Keep you and your loved ones safe this Independence Day.

Meagan Emerson

If you’re like many people, you and your family are going to enjoy some fun in the summer sun, and maybe even set off a firework or two. While going outside or setting off fireworks can be a blast (literally), they can also be dangerous if you’re not careful.  

Keep you and your loved ones safe from heat stress or firework-related accidents with the following tips.

Heat Stress

The human body is normally able to regulate its temperature through sweating until it is exposed to more heat than it can handle. Heat exhaustion and heat stroke can strike without warning and escalate quickly, leading to delirium, organ damage or even death.

The risk is real: in 2021, 201 people died from excessive heat. Factors that put people at risk heat illness include:
  • People who work in the heat  
  • Infants/children who are left in the car
  • People 65 and over
  • People who have chronic health conditions and or are on certain medications
  • People who are overweight

Stay safe from heat stress or other heat-related illnesses with these tips from the National Safety Council:
  • Work short shifts until you have adjusted to the heat
  • Stay hydrated and make sure you are drinking before you get thirsty
  • Watch out for co-workers showing signs of heat exhaustion/stroke
  • Take time to rest and cool down
  • Cool off in the air conditioning
  • Avoid alcohol
  • Wear loose, lightweight clothing and a hat
  • Replace salt lost from sweating by drinking fruit juice or sports drink
  • Avoid spending time outdoors during the hottest part of the day (11 AM to 3 PM)
  • Pace yourself when you run or exert your body
  • Watch out for signs of heat exhaustion, including: pale or moist skin; muscle cramps; fatigue, weakness, or exhaustion; headache, dizziness, or fainting; nausea or vomiting; and rapid heart rate

Heat exhaustion can quickly turn into heat stroke. In the event of heat exhaustion:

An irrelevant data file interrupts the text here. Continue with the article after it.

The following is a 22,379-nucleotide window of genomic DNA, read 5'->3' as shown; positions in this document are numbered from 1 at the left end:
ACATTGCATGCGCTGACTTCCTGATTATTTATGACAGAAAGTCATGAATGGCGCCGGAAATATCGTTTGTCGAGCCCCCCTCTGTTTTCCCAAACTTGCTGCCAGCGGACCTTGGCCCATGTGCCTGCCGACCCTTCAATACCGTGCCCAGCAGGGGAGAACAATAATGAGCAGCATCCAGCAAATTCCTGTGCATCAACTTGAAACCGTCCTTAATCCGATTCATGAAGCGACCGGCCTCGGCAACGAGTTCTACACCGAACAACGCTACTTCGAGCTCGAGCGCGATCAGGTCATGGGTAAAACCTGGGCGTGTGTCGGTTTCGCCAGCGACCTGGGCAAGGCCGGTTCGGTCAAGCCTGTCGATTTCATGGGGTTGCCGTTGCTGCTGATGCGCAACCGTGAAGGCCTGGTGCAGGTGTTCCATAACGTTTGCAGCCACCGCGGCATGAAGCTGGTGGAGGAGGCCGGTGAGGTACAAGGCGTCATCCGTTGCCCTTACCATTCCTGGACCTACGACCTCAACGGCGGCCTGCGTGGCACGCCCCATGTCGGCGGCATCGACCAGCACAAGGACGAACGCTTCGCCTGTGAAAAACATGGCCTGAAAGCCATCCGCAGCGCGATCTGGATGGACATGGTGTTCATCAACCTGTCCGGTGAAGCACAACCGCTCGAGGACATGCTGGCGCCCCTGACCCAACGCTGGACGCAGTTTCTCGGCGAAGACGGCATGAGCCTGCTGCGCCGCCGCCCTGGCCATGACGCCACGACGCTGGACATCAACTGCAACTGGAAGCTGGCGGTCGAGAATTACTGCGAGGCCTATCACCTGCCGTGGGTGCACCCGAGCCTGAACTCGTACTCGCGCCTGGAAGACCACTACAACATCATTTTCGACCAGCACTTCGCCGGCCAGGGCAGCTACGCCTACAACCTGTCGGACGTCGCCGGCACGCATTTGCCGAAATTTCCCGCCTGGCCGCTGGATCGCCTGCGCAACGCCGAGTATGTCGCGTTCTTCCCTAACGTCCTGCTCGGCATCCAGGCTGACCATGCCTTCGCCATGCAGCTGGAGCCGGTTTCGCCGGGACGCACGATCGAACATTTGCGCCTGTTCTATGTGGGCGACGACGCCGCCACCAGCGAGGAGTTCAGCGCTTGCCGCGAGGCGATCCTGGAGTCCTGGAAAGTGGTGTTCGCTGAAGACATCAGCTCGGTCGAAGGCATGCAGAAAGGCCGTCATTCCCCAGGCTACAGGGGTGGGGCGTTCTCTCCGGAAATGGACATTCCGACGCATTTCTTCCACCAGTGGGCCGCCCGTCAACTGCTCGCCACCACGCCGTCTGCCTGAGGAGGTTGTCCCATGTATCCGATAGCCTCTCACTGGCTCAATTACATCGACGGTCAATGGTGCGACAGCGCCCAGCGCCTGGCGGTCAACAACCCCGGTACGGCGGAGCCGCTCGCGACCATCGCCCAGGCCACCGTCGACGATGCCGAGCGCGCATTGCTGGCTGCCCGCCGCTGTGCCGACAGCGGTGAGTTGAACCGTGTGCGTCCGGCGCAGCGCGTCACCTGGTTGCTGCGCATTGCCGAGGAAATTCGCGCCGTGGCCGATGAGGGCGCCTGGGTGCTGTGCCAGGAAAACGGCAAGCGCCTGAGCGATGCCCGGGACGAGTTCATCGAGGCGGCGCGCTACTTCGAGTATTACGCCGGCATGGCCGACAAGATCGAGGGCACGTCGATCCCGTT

• Take the victim to a shaded/ air-conditioned area
  • Give them water or other cool beverages
  • Apply wet towels or have them take a cool shower if able
  • Call 911 if you think someone is exhibiting the signs of heat stroke, including: body temp above 103; skin that is flushed, dry and hot to the touch (sweating has stopped at this point); rapid breathing; headache, dizziness, confusion, or other signs of altered mental status; irrational or belligerent behavior, convulsions or unresponsiveness.
  • In the event of a heat stroke, do not force the victim to drink liquids, apply rubbing alcohol to the skin, or allow the victim to take pain relievers or salt tablets

Firework Safety

While heat-related illnesses are a threat all summer long, fireworks-related accidents typically fall in the days before, during, and after July 4th. According to the National Safety Council, fireworks start an average of 18,500 fires each year, and result in thousands of injuries and deaths each year.  

Keep you and your loved ones safe this Independence Day with the following tips from the National Safety Council:
  • Never allow young children to handle fireworks
  • For children under 5, consider using glow sticks, confetti poppers, or streamers in place of sparklers
  • Older children should use fireworks only under close adult supervision
  • Never use fireworks while impaired by drugs or alcohol
  • Wear protective eyewear when handling fireworks
  • Never light a firework in your hand
  • Never light a firework indoor
  • Light them away from people, houses, and flammable material
  • Never point or throw a firework at someone
  • Only light one firework at a time
  • Maintain a safe distance after lighting the fireworks
  • Never ignite devices in a container
  • Do not re-lite or try to handle malfunctioning fireworks
  • Soak used and unused fireworks in water for a few hours before discarding
  • Always keep a bucket of water nearby in case of a fire
  • Never light illegal fireworks
  • Sparklers account for 25% of emergency room visits for firework injuries
  • Sparklers can quickly ignite clothing
  • Children get severe burns to the feet because many children drop them
  • Sparklers burn at 2,000 degrees, hot enough to melt some metals

We hope you and your friends and family have fun this summer. Most importantly, we encourage you to stay safe by following the advice above.

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